A unique Indo-French exhibition, which draws from the archives of the Bibliotheque Nationale in Paris and the National Museum in New Delhi, will open a historical window into the lives of 12 Indian rulers and French-speaking officers serving under them from 1750-1850.
A collaborative exhibition, “Rajas, Nawabs and Firangees, Treasures from the French and the Indian archives (1750-1850)” will showcase never-before-seen manuscripts, paintings and artefacts that offer glimpses of the Indian court life through the eyes of French-speaking officers — few of whom acquired high military positions and were endowed with ‘jagirs’.
While many of the erstwhile officers lived and died anonymously with few records except for accounts of battles and ship logs, most of the fortunate ones, such as Jean-Baptiste Gentil or Antoine Polier, brought back invaluable collections of Indian manuscripts — some of which find space in the exhibition, which is curated by Samuel Berthet.
The exhibits are contextualised within the rise of British East India Company over the subcontinent, and the successive defeats of the army of the French East India Company at its hands.
In the first section, on display are portraits of 12 duos of French officers, and the Indian rulers in whose court they served, covering most of the Indian territory, from present Kerala to Punjab through Bengal, Awadh, Delhi, Rajasthan, Poona, Hyderabad and Madurai.
Many prominent Indian rulers and French speaking officers commissioned paintings of themselves, which are part of a larger flow of pictures in the Indian court and Europe, and of a complex interplay of multiple mirrors where the technique and the style of representation translate the attributes of power and affluence in different ways.
The second part shows a selection of the wide collection of Indian sacred texts preserved in the Bibliotheque Nationale, the French National Library. Apart from various aspects of Hinduism, the collection also holds manuscripts related to Islam, Buddhism, Tantrism, Jainism and also the ancient religion of the Parsis.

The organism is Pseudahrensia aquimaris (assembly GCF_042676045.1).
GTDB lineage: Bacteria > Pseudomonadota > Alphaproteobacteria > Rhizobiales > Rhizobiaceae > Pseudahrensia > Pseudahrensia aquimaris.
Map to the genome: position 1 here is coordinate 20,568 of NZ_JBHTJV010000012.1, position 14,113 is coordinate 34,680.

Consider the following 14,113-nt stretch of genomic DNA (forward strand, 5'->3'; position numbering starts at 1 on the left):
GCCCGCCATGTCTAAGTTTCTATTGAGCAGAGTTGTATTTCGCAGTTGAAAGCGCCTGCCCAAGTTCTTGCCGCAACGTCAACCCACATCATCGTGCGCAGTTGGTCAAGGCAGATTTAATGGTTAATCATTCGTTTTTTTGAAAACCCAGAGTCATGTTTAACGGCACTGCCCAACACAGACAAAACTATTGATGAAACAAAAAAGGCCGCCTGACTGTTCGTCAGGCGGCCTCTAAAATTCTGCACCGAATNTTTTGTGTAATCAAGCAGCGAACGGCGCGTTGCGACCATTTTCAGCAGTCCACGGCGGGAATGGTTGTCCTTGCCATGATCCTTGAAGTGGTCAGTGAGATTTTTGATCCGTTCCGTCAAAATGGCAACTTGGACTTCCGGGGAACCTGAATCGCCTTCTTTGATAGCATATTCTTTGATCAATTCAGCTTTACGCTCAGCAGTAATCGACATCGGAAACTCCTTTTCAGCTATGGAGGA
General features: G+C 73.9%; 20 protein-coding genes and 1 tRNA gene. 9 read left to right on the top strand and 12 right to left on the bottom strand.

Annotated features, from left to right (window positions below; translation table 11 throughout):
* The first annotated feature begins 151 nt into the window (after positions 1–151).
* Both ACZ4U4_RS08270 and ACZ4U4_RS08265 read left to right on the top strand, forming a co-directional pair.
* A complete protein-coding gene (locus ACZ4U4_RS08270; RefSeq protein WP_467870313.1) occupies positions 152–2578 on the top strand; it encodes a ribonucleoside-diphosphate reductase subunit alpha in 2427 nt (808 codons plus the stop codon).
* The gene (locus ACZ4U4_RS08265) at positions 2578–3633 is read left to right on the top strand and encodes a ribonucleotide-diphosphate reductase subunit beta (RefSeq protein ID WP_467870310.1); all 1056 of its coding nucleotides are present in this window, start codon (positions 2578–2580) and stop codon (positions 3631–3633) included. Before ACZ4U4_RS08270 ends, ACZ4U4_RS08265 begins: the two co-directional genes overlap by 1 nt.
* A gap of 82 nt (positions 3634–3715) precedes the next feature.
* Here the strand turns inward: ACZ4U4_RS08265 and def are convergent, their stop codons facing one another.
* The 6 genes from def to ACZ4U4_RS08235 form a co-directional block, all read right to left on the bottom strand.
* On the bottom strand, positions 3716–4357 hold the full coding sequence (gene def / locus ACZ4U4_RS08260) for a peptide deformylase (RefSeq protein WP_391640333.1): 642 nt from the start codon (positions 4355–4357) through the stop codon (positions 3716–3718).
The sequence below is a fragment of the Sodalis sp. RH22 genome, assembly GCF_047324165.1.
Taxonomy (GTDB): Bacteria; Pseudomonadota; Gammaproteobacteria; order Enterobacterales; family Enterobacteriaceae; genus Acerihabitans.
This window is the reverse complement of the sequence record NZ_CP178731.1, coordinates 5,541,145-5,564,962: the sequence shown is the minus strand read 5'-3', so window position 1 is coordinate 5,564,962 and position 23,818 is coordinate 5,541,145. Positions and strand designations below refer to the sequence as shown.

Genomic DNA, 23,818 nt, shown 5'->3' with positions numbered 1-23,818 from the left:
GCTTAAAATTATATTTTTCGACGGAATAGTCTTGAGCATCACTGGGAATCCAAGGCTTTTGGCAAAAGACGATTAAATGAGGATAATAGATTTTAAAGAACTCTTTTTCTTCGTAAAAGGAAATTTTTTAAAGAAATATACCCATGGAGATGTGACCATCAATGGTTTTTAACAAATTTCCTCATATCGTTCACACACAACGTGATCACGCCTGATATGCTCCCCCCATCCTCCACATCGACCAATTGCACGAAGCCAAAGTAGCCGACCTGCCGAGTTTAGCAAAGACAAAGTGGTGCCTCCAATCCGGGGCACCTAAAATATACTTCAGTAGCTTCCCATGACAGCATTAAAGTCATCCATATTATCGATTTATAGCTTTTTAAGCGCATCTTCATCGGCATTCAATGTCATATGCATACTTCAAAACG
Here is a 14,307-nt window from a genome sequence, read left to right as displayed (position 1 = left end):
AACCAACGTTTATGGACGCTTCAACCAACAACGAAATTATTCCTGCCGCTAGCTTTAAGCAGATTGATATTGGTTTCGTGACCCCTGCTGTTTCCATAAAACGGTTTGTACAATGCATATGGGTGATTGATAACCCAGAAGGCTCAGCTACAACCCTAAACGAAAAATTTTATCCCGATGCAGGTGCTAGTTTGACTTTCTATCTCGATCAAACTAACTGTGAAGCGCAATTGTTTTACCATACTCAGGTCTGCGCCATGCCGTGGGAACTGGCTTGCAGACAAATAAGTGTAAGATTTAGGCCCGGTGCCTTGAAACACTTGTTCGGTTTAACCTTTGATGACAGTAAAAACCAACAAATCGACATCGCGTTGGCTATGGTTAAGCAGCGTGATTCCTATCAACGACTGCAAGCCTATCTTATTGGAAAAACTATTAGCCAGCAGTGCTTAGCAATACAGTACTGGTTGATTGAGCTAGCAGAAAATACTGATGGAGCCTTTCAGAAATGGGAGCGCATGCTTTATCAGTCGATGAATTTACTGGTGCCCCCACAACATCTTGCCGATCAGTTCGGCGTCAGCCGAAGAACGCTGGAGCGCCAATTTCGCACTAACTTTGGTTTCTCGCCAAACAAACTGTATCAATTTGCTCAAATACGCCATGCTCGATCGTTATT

The exhibition’s third leg is an opening looking at a rich and complex theme of Firangee paintings in the light of the French experience, and answers how foreigners projected themselves during their sojourn in the East, and how they were represented by indigenous miniature artists.
On view are the early dual representations of French speaking travellers such as Francois Malherbe, Manucci, Bernier or Tavernier.
The show also displays European themes in Indian court paintings since western images circulated in the Indian court and painters took inspiration from them to adapt them in their own way; and books on Indian culture (botany, history and numismatic) commissioned by French persona, and painted by Indian artists for a French readership.
In short, those are books on India in French illustrated by Indian artists.
Also on display are Indian paintings representing Indian divinities and communities commissioned by French administrators to painters of the Tanjore tradition.
Presented by Alliance Francaise de Delhi, the United Service Institution of India and the National Museum, “Rajas, Nawabs and Firangees” would run from November 15 to December 7 at the National Museum here.
French Ambassador Emmanuel Lenain said, “This exhibition brings a new perspective to Indo-French ties as it highlights hitherto unseen archives and documents on Indo-French encounters in the 18th and 19th centuries. The exhibition also shows that the roots of the strategic partnership between our two countries can be traced back to this rich past and that, just like today, strategic relations in earlier days were also cultural relations.”